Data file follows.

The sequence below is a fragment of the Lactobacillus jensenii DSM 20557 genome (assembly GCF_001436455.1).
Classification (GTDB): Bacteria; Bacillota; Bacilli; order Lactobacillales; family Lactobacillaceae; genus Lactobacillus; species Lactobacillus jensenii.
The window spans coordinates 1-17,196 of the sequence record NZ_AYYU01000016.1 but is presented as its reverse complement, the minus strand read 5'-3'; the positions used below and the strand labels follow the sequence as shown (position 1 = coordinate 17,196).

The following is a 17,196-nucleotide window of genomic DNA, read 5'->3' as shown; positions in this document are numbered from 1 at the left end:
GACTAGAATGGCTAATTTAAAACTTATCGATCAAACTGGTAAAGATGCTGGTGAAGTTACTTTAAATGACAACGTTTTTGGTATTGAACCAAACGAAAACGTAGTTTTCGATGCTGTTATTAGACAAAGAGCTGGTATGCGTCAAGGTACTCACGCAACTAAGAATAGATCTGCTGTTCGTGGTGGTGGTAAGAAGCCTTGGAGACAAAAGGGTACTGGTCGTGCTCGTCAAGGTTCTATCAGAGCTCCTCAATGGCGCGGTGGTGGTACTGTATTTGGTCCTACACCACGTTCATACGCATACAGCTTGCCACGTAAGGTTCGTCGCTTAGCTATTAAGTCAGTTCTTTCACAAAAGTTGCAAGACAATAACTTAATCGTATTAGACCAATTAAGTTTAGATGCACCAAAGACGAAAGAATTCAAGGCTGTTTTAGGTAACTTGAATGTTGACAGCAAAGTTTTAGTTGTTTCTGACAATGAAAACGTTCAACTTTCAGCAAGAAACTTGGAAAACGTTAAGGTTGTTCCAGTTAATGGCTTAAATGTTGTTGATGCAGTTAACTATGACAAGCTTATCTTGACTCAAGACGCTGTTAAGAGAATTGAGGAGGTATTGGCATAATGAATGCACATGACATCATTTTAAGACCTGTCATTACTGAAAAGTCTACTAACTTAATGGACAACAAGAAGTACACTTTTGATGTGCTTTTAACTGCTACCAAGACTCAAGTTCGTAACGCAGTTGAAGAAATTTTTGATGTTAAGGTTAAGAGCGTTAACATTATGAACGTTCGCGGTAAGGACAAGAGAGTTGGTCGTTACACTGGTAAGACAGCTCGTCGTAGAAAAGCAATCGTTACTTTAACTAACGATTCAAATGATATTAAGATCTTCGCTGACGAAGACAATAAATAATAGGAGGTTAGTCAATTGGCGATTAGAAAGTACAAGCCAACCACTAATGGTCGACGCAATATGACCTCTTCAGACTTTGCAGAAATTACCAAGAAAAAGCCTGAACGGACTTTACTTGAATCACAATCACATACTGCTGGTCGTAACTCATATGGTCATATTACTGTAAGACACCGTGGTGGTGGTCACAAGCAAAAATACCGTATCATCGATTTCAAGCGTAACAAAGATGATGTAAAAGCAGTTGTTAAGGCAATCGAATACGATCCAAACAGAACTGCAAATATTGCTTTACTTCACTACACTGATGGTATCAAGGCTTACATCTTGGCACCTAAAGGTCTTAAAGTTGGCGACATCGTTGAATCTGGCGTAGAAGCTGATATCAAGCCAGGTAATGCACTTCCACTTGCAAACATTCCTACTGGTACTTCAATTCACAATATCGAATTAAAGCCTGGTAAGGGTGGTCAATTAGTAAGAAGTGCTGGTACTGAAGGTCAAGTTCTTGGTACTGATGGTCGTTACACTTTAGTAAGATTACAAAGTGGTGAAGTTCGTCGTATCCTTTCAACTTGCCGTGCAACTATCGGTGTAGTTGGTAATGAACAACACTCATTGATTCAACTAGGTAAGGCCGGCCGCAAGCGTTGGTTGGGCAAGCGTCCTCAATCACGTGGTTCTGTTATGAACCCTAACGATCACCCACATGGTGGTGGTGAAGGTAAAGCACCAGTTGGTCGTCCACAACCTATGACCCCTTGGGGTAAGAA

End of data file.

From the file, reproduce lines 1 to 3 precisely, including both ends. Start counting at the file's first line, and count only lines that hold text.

The sequence below is a fragment of the Lactobacillus jensenii DSM 20557 genome (assembly GCF_001436455.1).
Classification (GTDB): Bacteria; Bacillota; Bacilli; order Lactobacillales; family Lactobacillaceae; genus Lactobacillus; species Lactobacillus jensenii.
The window spans coordinates 1-17,196 of the sequence record NZ_AYYU01000016.1 but is presented as its reverse complement, the minus strand read 5'-3'; the positions used below and the strand labels follow the sequence as shown (position 1 = coordinate 17,196).